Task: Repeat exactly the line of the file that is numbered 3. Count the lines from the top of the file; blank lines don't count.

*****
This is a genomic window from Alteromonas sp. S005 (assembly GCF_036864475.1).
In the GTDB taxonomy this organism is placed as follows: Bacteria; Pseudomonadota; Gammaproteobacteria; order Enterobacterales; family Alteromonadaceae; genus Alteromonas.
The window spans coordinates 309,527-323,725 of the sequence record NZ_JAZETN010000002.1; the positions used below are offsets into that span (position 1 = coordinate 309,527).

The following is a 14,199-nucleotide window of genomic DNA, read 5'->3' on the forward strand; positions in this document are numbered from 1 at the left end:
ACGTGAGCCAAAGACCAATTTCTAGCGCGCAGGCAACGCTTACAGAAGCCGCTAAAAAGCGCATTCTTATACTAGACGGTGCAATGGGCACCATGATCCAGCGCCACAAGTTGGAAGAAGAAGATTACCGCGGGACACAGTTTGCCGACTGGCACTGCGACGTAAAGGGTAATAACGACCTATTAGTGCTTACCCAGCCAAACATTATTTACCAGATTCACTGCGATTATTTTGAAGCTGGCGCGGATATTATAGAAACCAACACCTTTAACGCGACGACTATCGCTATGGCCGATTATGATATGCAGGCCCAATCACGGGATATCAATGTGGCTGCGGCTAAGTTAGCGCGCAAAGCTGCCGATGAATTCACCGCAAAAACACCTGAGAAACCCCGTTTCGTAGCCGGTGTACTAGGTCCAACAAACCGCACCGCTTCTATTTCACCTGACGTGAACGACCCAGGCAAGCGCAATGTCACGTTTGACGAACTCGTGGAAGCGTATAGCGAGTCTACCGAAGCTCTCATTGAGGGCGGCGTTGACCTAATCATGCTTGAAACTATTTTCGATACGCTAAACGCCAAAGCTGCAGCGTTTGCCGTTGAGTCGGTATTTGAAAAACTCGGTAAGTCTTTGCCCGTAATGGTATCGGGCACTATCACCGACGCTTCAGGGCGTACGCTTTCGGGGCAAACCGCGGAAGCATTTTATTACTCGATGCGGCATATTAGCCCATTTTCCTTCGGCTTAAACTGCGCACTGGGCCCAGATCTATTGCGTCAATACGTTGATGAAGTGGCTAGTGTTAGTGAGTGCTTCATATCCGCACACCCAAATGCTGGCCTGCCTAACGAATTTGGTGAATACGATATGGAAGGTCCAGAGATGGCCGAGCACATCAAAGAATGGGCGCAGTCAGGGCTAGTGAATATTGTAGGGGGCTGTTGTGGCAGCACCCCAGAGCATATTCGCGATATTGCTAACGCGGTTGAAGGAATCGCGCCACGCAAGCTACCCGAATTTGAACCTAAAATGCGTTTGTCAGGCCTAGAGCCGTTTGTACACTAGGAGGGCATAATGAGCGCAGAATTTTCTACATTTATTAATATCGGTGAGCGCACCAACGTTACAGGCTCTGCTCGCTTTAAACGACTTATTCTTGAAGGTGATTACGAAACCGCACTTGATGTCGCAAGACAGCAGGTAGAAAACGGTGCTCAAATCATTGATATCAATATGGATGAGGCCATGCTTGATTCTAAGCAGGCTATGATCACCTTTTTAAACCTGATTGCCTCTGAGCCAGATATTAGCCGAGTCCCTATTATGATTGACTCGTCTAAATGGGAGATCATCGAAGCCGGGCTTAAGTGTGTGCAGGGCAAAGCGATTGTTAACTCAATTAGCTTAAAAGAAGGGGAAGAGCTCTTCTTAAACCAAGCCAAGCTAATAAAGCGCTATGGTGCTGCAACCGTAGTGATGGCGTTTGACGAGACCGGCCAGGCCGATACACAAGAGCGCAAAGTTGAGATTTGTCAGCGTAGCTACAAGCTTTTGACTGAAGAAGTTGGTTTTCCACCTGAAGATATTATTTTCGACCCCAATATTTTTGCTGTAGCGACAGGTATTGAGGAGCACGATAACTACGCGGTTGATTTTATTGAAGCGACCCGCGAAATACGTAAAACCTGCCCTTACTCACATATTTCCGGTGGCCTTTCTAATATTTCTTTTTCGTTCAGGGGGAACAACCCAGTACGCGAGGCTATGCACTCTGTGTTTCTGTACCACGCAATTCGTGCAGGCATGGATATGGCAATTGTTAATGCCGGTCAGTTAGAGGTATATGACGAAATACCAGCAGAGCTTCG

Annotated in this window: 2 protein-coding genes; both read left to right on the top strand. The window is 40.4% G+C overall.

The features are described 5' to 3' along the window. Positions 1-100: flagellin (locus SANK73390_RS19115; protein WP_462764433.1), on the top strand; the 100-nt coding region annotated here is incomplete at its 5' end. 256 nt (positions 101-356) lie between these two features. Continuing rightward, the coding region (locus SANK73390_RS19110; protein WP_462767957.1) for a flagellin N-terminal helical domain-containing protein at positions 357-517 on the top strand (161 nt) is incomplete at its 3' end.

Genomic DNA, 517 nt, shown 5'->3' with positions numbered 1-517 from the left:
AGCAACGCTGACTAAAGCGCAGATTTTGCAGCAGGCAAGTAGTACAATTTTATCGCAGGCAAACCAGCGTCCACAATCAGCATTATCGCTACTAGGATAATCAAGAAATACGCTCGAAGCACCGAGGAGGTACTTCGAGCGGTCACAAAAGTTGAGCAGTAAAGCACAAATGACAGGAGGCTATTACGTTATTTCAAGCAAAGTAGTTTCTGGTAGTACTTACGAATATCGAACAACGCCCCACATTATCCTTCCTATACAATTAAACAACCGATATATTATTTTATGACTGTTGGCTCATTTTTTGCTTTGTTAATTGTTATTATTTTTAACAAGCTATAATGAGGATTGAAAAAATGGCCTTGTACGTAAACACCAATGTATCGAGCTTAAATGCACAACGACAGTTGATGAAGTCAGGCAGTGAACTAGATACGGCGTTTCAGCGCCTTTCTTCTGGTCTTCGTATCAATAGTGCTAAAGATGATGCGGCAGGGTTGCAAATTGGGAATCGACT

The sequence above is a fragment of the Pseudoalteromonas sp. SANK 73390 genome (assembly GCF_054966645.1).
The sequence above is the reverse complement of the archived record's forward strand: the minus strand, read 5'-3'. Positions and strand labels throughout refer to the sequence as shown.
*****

The window spans coordinates 309,527-323,725 of the sequence record NZ_JAZETN010000002.1; the positions used below are offsets into that span (position 1 = coordinate 309,527).